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Sectoral Price Facts in a Sticky-Price Model

  • Jae Won Lee

    (Rutgers University)

  • Carlos Carvalho

    (Federal Reserve Bank of New York)

We develop a multi-sector sticky-price DSGE model that can endogenously deliver differential responses of prices to aggregate and sectoral shocks. Input-output production linkages induce across-sector pricing complementarities that contribute to a slow response of prices to aggregate shocks. In turn, labor-market segmentation at the sectoral level induces within-sector pricing substitutability, which helps the model deliver a fast response of prices to sector-specific shocks. Estimating the Factor Augmented Vector Autoregression specification of Boivin, Giannoni and Mihov (2009) on data generated by a parameterized version of our model, we find results that resemble what they obtain with disaggregated data for the U.S. economy. We then employ Bayesian methods to estimate the model using aggregate and sectoral data, and find that it accounts extremely well for a wide range of sectoral price facts.

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Paper provided by Society for Economic Dynamics in its series 2010 Meeting Papers with number 997.

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Date of creation: 2010
Date of revision:
Handle: RePEc:red:sed010:997
Contact details of provider: Postal: Society for Economic Dynamics Marina Azzimonti Department of Economics Stonybrook University 10 Nicolls Road Stonybrook NY 11790 USA
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  1. Mark Gertler & John V. Leahy, 2006. "A Phillips curve with an Ss foundation," Working Papers 06-8, Federal Reserve Bank of Philadelphia.
  2. Hafedh Bouakez & Emanuela Cardia & Francisco J. Ruge-Murcia, 2009. "The Transmission Of Monetary Policy In A Multisector Economy," International Economic Review, Department of Economics, University of Pennsylvania and Osaka University Institute of Social and Economic Research Association, vol. 50(4), pages 1243-1266, November.
  3. Carvalho Carlos, 2006. "Heterogeneity in Price Stickiness and the Real Effects of Monetary Shocks," The B.E. Journal of Macroeconomics, De Gruyter, vol. 6(3), pages 1-58, December.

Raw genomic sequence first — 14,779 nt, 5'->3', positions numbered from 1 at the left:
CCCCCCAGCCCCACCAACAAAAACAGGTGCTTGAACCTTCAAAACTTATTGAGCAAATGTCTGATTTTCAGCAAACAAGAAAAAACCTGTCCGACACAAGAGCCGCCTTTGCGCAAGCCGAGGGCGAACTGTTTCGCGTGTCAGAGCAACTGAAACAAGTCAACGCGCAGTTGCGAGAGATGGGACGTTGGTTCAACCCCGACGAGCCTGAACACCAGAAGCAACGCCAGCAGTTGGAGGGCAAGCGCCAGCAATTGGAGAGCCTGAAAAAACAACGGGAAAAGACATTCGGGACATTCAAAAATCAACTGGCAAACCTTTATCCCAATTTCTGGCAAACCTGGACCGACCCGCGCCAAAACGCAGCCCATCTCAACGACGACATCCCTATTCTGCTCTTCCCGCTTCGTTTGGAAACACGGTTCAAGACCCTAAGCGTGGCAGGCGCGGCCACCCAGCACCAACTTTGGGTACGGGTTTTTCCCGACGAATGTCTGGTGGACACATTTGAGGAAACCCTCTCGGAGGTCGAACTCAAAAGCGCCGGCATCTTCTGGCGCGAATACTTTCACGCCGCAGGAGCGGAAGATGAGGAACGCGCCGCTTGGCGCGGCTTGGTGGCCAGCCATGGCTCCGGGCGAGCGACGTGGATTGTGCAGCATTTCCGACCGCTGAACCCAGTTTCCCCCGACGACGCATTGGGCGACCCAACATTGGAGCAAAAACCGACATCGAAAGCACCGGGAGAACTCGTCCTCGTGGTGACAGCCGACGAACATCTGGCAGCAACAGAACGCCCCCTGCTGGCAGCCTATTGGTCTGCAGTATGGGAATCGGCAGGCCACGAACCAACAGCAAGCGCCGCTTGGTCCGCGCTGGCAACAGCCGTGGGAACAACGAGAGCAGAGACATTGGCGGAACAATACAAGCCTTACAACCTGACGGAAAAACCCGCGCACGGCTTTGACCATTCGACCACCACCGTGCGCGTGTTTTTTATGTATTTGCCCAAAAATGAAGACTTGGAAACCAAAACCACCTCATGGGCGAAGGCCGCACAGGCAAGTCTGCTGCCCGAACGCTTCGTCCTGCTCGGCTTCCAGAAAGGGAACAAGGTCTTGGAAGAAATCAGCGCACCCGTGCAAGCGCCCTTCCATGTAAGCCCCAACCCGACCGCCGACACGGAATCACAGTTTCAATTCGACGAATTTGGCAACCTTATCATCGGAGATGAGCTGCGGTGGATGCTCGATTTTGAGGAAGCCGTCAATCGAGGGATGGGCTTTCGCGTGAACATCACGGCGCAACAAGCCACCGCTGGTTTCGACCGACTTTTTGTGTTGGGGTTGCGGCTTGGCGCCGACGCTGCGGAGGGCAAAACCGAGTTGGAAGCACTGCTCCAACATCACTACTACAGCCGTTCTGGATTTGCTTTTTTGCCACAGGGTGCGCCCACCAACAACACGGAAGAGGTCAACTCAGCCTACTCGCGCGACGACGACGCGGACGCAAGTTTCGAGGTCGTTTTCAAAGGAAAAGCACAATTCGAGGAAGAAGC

4. Burstein, Ariel Tomas & Hellwig, Christian, 2007. "Prices and Market Shares in a Menu Cost Model," CEPR Discussion Papers 6504, C.E.P.R. Discussion Papers.
  5. Andrade, P. & Zachariadis, M., 2012. "Global versus local shocks in micro price dynamics," Working papers 365, Banque de France.
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  7. Boivin, Jean & Giannoni, Marc P. & Mihov, Ilian, 2006. "Sticky prices and monetary policy: Evidence from disaggregated US data," CFS Working Paper Series 2007/14, Center for Financial Studies (CFS).
  8. Altissimo, Filippo & Mojon, Benoit & Zaffaroni, Paolo, 2009. "Can aggregation explain the persistence of inflation?," Journal of Monetary Economics, Elsevier, vol. 56(2), pages 231-241, March.
  9. Mackowiak, Bartosz Adam & Moench, Emanuel & Wiederholt, Mirko, 2009. "Sectoral Price Data and Models of Price Setting," CEPR Discussion Papers 7339, C.E.P.R. Discussion Papers.
  10. Maral Shamloo, 2010. "Price Setting in a Model with Production Chains: Evidence from Sectoral Data," IMF Working Papers 10/82, International Monetary Fund.
  11. Calvo, Guillermo A., 1983. "Staggered prices in a utility-maximizing framework," Journal of Monetary Economics, Elsevier, vol. 12(3), pages 383-398, September.
  12. Emi Nakamura & Jón Steinsson, 2008. "Five Facts about Prices: A Reevaluation of Menu Cost Models," The Quarterly Journal of Economics, MIT Press, vol. 123(4), pages 1415-1464, November.
  13. Laurence Ball & David Romer, 1987. "Real Rigidities and the Non-Neutrality of Money," NBER Working Papers 2476, National Bureau of Economic Research, Inc.
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